Used jewelry doesn’t sound quite as glamorous as other terms used to signify items that have been previously owned, does it? Sellers use more intriguing terms, like vintage jewelry, antique jewelry, estate jewelry, and retro jewelry. Some consumers like the sound of the terms, but they might not understand what each one really means. And, of course, there’s some overlap in the different terminology used, so it can get somewhat confusing. If you’re a novice at buying used rings, bracelets, pendants, and such, you’ll benefit from a little information before you head out to go shopping for jewelry. Below, I explain the differences among vintage jewelry, antique jewelry, estate jewelry, and retro jewelry. I also discuss some of the most popular historical periods for jewelry, along with some of the most common types seen in each period. When you shop for jewelry with some basic knowledge, you should definitely do a better job. At least you’ll have a few ideas about what to look for in your search. Happy jewelry shopping!
I’m sure you’ve heard of vintage jewelry, but do you really know what the term means? If you don’t, you shouldn’t feel alone. Even experts have different ideas about what constitutes vintage items. With jewelry, vintage usually means jewelry that is a good or excellent representation of a specific period. Such items are usually high quality, with genuine gemstones and/or real gold, silver, or platinum. The craftsmanship and attention to detail should be evident.
Some of the most sought-after jewelry comes from the Edwardian period, the Victorian period, and the Art Deco period. These are historical periods that were important in the making and wearing of specific styles of jewelry. Not familiar with all these eras? I’ll provide you with some information.
The Victorian period is the oldest of the ones I’ve mentioned. Historians don’t always agree with the exact years included in the era. It can be described as the reign of England’s Queen Victoria, from 1837 until 1901, or it can be said to begin with the 1832 Reform Act of Parliament. Although the Victorian era was part of British history, it had a huge impact on the United States and on the American public. Many of our customs and traditions at the time were influenced by those from “across the pond.” America’s answer to the Victorian period was the Gilded Age, which occurred between 1877 and 1893.
The Victorian era saw the rise of a powerful and prosperous middle class, and that’s often reflected in the wide range of vintage jewelry from the time. Many items were useful as well as decorative, including belt buckles, combs for the hair, cufflinks, kilt pins, pocket snuff boxes, pocket watches, and clasps and fasteners. Of course, many items were purely ornamental, including pendants, lockets, brooches, rings, earrings, bracelets, bangles, and necklaces. Gold replaced platinum as the most popular metal, and affordable gold-filled jewelry began to be made.
Some of the most popular gemstones during this era were diamonds, pearls, amethysts, emeralds, turquoise, jet, garnets, rubies, coral, sapphires, onyx, and aquamarine. Some of the most popular designs and motifs were flowers, birds, snakes, letter initials, Greek gods and goddesses, crescents, scarab beetles, leaves, hearts, stars, and crosses. Cameos were also extremely popular.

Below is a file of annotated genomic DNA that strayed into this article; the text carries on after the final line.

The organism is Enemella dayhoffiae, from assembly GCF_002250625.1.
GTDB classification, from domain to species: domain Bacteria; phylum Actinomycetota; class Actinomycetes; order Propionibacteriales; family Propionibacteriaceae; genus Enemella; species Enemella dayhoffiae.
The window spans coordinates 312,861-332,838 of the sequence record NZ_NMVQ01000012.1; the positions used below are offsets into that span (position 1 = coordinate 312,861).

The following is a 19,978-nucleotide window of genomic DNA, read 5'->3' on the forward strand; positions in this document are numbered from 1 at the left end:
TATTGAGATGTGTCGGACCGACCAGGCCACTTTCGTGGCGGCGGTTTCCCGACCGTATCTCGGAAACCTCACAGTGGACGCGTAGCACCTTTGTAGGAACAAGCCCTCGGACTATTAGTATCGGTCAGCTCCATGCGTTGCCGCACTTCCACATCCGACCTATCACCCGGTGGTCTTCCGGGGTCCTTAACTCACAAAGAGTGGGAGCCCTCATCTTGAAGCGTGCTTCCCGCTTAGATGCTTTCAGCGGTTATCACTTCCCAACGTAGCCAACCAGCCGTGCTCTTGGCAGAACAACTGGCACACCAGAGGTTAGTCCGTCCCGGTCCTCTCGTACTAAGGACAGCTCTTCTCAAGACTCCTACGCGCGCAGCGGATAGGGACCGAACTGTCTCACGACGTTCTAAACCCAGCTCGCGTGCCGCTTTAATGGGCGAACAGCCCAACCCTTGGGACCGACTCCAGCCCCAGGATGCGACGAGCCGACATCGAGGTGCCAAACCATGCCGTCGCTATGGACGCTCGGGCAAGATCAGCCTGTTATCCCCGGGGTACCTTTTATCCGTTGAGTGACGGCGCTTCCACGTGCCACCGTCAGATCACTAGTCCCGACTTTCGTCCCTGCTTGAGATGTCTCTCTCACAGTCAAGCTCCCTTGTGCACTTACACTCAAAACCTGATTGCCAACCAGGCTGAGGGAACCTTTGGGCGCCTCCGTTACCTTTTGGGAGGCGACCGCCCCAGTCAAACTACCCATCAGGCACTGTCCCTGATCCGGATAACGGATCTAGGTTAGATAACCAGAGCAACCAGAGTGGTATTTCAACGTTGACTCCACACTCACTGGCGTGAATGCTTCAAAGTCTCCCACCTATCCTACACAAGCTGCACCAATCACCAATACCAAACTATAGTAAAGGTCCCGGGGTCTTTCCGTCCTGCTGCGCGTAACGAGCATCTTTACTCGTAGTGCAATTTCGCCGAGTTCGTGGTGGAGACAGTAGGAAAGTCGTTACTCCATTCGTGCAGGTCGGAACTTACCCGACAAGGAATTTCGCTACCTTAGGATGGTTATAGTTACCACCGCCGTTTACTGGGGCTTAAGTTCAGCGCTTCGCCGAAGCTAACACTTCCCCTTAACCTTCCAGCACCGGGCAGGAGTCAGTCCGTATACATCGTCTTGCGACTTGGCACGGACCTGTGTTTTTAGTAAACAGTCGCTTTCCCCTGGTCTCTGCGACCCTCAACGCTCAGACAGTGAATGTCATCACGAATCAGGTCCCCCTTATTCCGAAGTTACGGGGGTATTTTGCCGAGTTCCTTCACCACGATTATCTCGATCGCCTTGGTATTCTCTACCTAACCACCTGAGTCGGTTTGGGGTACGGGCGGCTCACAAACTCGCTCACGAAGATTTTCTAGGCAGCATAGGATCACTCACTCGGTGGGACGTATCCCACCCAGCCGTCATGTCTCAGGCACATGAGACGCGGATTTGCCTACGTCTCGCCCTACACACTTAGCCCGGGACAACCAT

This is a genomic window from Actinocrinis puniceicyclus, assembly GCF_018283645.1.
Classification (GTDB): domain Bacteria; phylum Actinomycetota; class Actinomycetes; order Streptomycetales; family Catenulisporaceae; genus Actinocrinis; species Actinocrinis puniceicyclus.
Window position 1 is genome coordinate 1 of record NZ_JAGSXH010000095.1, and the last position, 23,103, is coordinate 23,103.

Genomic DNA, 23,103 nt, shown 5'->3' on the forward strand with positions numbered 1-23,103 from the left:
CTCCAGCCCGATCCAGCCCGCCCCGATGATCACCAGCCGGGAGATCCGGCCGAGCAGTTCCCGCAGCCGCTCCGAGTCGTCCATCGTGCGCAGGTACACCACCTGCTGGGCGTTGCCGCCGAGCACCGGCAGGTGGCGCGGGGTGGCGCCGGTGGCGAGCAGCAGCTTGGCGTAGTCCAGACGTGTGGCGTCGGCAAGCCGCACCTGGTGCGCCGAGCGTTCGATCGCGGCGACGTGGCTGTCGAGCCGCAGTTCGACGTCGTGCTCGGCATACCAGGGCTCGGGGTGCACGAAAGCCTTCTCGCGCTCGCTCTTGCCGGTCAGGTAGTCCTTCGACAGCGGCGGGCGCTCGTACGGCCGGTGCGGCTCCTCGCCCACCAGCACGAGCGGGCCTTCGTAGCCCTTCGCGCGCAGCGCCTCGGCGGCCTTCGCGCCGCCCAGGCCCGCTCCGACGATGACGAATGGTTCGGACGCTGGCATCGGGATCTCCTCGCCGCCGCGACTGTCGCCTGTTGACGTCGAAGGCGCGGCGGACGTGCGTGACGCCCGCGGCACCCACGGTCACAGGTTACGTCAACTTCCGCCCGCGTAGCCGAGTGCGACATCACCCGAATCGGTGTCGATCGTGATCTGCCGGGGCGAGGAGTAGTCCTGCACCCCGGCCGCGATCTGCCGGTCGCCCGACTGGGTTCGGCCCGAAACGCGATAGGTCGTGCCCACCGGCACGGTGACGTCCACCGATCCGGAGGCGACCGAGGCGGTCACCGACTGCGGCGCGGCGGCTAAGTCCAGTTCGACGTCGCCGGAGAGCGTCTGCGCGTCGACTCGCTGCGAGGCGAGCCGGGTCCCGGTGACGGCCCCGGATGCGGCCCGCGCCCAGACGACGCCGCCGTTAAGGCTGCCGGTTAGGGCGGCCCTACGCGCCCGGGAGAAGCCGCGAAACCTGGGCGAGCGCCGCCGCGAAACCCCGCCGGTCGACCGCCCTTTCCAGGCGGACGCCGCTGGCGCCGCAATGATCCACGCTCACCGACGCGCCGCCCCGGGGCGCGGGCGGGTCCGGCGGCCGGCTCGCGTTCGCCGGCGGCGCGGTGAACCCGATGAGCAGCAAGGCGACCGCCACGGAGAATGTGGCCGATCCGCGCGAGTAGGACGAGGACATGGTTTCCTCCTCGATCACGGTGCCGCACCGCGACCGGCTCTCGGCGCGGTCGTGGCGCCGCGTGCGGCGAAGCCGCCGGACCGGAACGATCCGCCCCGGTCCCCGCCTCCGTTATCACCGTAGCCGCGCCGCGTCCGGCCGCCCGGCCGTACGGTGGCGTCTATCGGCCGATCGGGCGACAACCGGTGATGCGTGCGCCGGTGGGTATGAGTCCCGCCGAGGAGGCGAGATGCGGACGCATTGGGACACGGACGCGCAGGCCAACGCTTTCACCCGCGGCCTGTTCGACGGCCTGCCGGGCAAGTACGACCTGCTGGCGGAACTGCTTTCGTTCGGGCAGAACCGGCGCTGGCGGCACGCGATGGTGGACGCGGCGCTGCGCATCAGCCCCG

The Victorian era in Britain gave way to the Edwardian period, which began with the death of Queen Victoria, in 1901. Her successor to the throne was King Edward VII, who ruled until 1910. The Edwardian period, however, is often described as extending through 1919. The king traveled extensively and was interested in fashion and style. He brought new trends in art, design, and fashion to his subjects. Meanwhile, in the United States, a “nouveau riche” class was being created, and these people had money to spend on luxuries like jewelry.
During this period, gemstones were greatly admired, and they were often the focus of jewelry pieces. Diamonds were held in especially high esteem, as new methods of cutting and shaping the stones were discovered. White gold became popular, too, and in general, jewelry was more subdued and less colorful than it was in the the preceding era. Popular Edwardian jewelry items included necklaces, signet rings, birthstone rings, dome rings, diamond solitaire rings, brooches, barrettes, pendants, bow pins, choker necklaces, chain necklaces, and open-work bracelets. Some of the commonly seen motifs and designs include tassels, ribbons, bows, wreaths, leaves, garlands, scrollwork, butterflies, eagles, swallows, and hearts. Popular stones included diamonds, emeralds, peridot, black onyx, pearls, rubies, sapphires, amethysts, and opals.
The Art Deco period began in France in the mid-1920s and pretty much faded with World War II. It didn’t take long for it to have a major influence in the United States. These influences had an impact on architecture, furnishings, décor, cookware, apparel, art, and jewelry. Most of the vintage jewelry from this period is ornate or lavish, with many details. Some popular articles of the time included large rings, watch chains and fobs, small purses, wristwatches, ornate boxes, compacts, lipstick cases, brooches, lapel watches, line bracelets, heavy bracelets, jabot pins, lorgnettes, pendant necklaces, pendant watches, lockets, diamond-studded barrettes, bar pins, ear clips, and drop and chandelier earrings. Men often sported matching cufflinks, shirt studs, and vest buttons.
Designs, styles, and motifs included bold geometric shapes, filigree, mesh, dragons, flowers, flower baskets, fringe, horses, horse shoes, knots, flowing scrolls, fans, Egyptian themes, crosses, shells, and checkerboard patterns. Bows, a holdover from the Edwardian era, remained popular, too. Some of the most popular gemstones used were diamonds, sapphires, amethyst, citrine, emeralds, carnelian, rubies, jade, black onyx, opals, and aquamarine. Multiple gemstones were often included in a single item. When several different colors of stones were used, it was often referred to as “tutti-frutti.”
Estate jewelry is a term that’s often applied to jewelry items that are part of an estate sale. In other words, it’s used jewelry. In most cases, the original owner has passed away, and his or her family is selling away the possessions. Estate jewelry has no specific age requirements. Pieces might be over a hundred years old, or they could have been purchased the previous year.